Malchus

Malchus.  He was the slave of the high priest.  Simon Peter cut off his ear in a rash moment of frenzied reaction when the priests and guards came with Judas to arrest Jesus.  Simon Peter went a little off the deep end, drew his sword, and cut off Malchus’s ear.

As I read the Passion narrative in John, I can’t seem to get beyond this incident. Jesus knew what was to happen to him.  He had been trying to prepare his disciples for it for quite some time.  But Malchus, he was just brought along to attend to his master, and next thing you know, some crazed disciple of this so-called rebel zealot rabbi was cutting off his ear.  I can’t help but wonder what ever happened to Malchus.  Possibly more than any other character in the narrative, his life drastically changed by this happenstance occasion, this unforseen run-in with the renegade Jesus-followers.  The story tells us that Jesus told Simon Peter to sheath his sword. But we don’t know what happened after that to Malchus.  Did he recover?  Did he bleed to death?  Did he want to learn more about this Jesus who stayed his disciple from inflicting more pain?  Or did he rage for the remainder of his days about the insane heretic who cut off his ear? Matthew, Luke and John tell the story of the slave.  Only John gives him a name. Only Luke tells us that Jesus healed this slave of the high priest.

I’m not sure why I am so taken with Malchus’s story.  Maybe it is because Malchus seems to represent the very kind of people Jesus had just instructed his disciples to serve, those enslaved by the established political, religious, and social hierarchies.  Those with little power.  Maybe it is because Malchus has no choice but to be there.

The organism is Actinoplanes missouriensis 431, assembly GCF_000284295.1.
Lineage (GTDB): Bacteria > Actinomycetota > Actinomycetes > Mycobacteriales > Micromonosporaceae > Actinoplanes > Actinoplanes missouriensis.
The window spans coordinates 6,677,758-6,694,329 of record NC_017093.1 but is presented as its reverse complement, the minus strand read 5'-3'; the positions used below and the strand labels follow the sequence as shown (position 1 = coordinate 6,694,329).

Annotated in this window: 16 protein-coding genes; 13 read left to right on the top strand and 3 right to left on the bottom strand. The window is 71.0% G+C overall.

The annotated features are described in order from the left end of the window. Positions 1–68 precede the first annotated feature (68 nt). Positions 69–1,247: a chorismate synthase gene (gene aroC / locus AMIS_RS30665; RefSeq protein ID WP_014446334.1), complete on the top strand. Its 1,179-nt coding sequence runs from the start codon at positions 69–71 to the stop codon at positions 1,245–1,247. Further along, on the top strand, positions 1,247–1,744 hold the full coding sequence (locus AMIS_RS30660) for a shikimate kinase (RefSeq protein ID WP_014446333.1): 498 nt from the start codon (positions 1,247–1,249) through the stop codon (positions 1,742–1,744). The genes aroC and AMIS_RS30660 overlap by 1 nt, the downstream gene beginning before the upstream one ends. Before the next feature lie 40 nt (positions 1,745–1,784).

We hear sermons on the role of Pilate, the treachery of Judas, the pompous misguidedness of the high priest, Caiaphus, the generosity and bravery of Joseph of Arimathea.  But we never hear sermons of the plight of Malchus.

I wonder if Malchus would have called that Friday “good.”

Christianity is a beautiful religion.  But sometimes in its zealousness to defend its beliefs, its traditions, and sometimes its fears, Christianity has left casualties in its wake.  Today, I pray for all those, like Malchus, injured by people of faith or hurt by the institutional Church.  I pray for those good Christian people who have,possibly, made some uniformed, thoughtless, self-centered, fear-driven decisions and who have acted rashly.  I pray for myself.  For the times I have been like Simon Peter, lashing out with my own metaphorical sword in the dark of night. I pray for the patience and the peace to stay my own instinctual reaction to those who appear to threaten me or who appear to threaten my own deep-seated beliefs.  I pray for forgiveness and I pray for healing.

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